Recently, at a breakfast meeting hosted by the Christian Science Monitor, federal Education Secretary John King made comments seemingly critical of home schooling.
According to different sources, Secretary King noted that some of his classmates at Harvard were home schooled, but expressed concern that “students who are home schooled are not getting the kind of rapid instructional experience they would get in school,” and that home schoolers may have difficulty socializing.
Frankly, these are two myths home schoolers have dispelled time and time again. Evidence has consistently shown home schoolers outperform their peers on standardized testing and are adequately prepared for college.
In 2009, Arkansas’ home schoolers performed better on the Iowa Tests of Basic Skills than 61% – 80% of the students who took that test, nationwide.
According to the 2013-2014 Home School Report from the Arkansas Department of Education, in 2014 home schoolers in grades 3 – 9 scored anywhere from the 51st percentile to the 65th percentile on that same test.
Home schoolers in Arkansas have performed so well on standardized tests that the Arkansas Legislature ended state-mandated home school testing in 2015.
As the Daily Signal writes,
Many homeschooled students attend some of the most rigorous and intellectually challenging schooling there is. Many families pursue a rigorous classical curriculum. Others choose to homeschool because their children wanted more challenging options than their assigned public school provided.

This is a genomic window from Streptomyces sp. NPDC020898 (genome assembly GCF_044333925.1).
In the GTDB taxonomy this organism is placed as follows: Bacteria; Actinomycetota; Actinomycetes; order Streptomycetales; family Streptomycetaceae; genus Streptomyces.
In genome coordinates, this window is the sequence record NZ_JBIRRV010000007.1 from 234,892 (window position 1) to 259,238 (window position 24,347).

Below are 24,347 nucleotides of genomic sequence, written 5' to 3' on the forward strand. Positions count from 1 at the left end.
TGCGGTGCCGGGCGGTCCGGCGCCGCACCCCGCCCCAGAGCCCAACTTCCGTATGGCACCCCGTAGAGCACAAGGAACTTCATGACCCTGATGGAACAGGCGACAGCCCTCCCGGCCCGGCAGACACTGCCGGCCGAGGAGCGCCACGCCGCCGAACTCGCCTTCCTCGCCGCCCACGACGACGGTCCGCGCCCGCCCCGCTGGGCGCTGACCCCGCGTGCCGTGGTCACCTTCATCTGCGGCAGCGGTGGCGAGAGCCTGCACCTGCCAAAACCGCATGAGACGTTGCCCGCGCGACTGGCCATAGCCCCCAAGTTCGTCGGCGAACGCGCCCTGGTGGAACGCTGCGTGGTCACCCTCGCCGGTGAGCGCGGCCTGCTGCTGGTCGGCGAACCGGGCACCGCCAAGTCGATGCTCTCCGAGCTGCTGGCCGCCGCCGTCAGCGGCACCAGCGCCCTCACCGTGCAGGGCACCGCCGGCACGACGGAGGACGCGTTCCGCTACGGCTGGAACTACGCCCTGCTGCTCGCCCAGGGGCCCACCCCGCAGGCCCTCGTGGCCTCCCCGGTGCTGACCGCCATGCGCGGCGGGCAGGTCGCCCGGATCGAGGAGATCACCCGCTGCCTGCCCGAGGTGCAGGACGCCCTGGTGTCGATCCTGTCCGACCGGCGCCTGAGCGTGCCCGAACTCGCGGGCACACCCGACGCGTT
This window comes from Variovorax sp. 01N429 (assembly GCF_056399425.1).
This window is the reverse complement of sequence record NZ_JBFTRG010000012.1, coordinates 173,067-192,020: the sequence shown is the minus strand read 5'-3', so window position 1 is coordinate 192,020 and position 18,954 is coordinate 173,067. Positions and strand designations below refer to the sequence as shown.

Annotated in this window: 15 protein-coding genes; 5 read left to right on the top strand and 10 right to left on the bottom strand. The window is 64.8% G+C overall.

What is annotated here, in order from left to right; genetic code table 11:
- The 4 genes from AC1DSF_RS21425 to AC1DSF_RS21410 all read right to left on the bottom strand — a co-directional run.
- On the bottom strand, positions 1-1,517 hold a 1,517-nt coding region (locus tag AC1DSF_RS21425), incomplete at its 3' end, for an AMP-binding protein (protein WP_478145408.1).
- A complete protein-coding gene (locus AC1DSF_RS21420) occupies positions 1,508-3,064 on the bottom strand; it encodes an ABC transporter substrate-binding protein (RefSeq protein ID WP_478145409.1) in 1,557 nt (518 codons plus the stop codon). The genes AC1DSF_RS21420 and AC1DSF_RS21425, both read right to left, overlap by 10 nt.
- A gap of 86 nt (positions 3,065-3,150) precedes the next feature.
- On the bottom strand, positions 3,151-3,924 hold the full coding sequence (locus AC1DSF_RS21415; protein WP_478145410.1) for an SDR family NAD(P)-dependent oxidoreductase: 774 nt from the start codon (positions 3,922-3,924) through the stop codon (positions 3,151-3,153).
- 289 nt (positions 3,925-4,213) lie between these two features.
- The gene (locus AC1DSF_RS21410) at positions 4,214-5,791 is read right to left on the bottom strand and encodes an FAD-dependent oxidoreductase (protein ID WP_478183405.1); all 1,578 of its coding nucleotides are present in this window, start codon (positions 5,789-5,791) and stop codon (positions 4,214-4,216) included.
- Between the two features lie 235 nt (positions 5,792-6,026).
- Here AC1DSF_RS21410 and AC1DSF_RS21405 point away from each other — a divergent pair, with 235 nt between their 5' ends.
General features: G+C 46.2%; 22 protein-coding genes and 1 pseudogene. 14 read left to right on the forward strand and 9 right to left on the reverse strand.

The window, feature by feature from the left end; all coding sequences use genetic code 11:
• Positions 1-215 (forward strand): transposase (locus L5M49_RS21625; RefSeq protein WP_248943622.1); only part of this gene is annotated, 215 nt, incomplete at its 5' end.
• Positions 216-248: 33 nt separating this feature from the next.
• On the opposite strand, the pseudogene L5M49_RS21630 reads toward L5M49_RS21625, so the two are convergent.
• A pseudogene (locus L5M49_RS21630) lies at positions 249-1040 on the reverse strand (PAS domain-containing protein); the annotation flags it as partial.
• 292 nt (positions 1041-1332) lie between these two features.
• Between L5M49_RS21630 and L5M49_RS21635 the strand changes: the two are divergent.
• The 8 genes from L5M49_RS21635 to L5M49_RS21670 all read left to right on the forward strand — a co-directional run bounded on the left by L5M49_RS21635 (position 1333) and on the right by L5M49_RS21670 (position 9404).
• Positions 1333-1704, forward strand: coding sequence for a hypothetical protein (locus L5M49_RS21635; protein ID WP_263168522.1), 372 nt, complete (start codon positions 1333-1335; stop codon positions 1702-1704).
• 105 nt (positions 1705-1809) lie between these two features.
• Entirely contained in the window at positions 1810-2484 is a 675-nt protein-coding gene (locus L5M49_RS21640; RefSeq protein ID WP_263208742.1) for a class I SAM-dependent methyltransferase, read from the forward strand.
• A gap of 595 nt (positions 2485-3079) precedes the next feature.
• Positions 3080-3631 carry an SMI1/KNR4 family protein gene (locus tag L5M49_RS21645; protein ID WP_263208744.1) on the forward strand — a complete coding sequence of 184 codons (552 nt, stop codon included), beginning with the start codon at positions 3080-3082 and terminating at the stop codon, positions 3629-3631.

Research suggests homeschooled students are better prepared for college. Colleges likes Hillsdale and Grove City have become renowned for their rigor and high proportion of homeschooled matriculates. Contrary to King’s analysis, homeschooled students are in “school,” and they’re doing great.
As far as socialization goes, home schoolers have no shortage of options. Arkansas is home to dozens of local support groups for home schoolers; many of these groups meet regularly for educational activities, field trips, or other purposes. Many home schoolers are actively involved in their churches; youth groups; local community organizations; and athletic programs.
John Stonestreet at the Colson Center for Christian Worldview calls the idea that home schoolers don’t socialize well “nonsense. Some struggle, of course, but so do some public schoolers. And what does it mean for a child to be normally socialized anyway? If it’s activities, homeschooling author Joe Kelly observed recently that ‘Many home-schoolers play on athletic teams . . .’ And ‘they’re also interactive with students of different ages… [having] more opportunity to get out into the world and engage with adults and teens alike.'”
The bottom line is this: Home schoolers don’t seem to be suffering any disadvantages when it comes to their quality of education or their opportunities to socialize with other people.